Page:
A change order report can also point out inefficiencies. If line items and funds are shifting back and forth constantly, you might be able to determine your weaknesses on the project. With the ability to filter and run by change order type and reason. The report might help set a better course on the next project with new personnel or practices.
Month to Month Variance Reports
Keeping track of your change orders, approved or otherwise, is essential for effective management and forecasting as the project moves forward. With the right construction software, you can generate a variance report automatically, showing you what changed, how it changed, and was the change affected.
A variance report is also an effective way to compare your project’s actual costs to its estimated costs. You’ll be able to keep a better track of the project’s bottom line and make adjustments to maintain profitability.
For a project to reach a successful completion, some flexibility and cooperation along the way are almost always necessary. While legally binding contracts are rarely flexible, the change order process aims to keep things fluid, ensuring a desirable outcome for all parties involved.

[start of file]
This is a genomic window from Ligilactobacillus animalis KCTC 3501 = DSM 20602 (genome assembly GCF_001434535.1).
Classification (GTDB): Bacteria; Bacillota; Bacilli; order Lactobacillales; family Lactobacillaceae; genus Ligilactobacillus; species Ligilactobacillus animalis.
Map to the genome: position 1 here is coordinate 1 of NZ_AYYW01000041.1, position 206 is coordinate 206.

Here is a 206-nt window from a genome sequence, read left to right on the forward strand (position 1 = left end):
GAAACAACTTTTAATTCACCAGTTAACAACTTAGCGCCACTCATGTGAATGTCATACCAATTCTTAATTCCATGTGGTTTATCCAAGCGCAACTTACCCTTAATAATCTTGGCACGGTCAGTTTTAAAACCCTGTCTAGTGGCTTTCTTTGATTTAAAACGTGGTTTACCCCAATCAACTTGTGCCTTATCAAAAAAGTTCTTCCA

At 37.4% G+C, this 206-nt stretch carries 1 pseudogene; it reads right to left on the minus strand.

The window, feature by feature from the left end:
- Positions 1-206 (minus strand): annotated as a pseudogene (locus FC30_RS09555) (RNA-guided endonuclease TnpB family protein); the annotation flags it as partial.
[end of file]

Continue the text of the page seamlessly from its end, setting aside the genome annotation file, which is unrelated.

While the process of completing a change order can be a bit confusing, or even nerve-wracking if it’s your first time, it’s a relatively straightforward principle: Here’s the change, here’s why, and here’s how much it’s going to change the price.
By understanding how they work, why they’re so important, and how to keep them organized, you’ll be able to leverage the change order process in pursuit of a better project outcome for everyone on the contract.
About Premier Construction Software
Premier Construction Software is a true cloud, all-in-one accounting, job cost, project, document and drawing management solution designed to meet the needs of GCs, Developers, Design Build, and Homebuilders. Trusted by thousands of companies, Premier partners with forward thinking, progressive construction companies to provide a fully integrated solution for office and field staff operating on Mac, PC and any mobile device. Premier operates in North America as well as Australia, providing a true cloud solution that meets the needs of both markets today.
Tom Scalisi has over 15 years of experience working in the trades. Since moving to full-time freelance writing, he has developed a passion for helping construction companies grow. He enjoys teaching contractors how technology can streamline their businesses and educating them about their rights during payment disputes.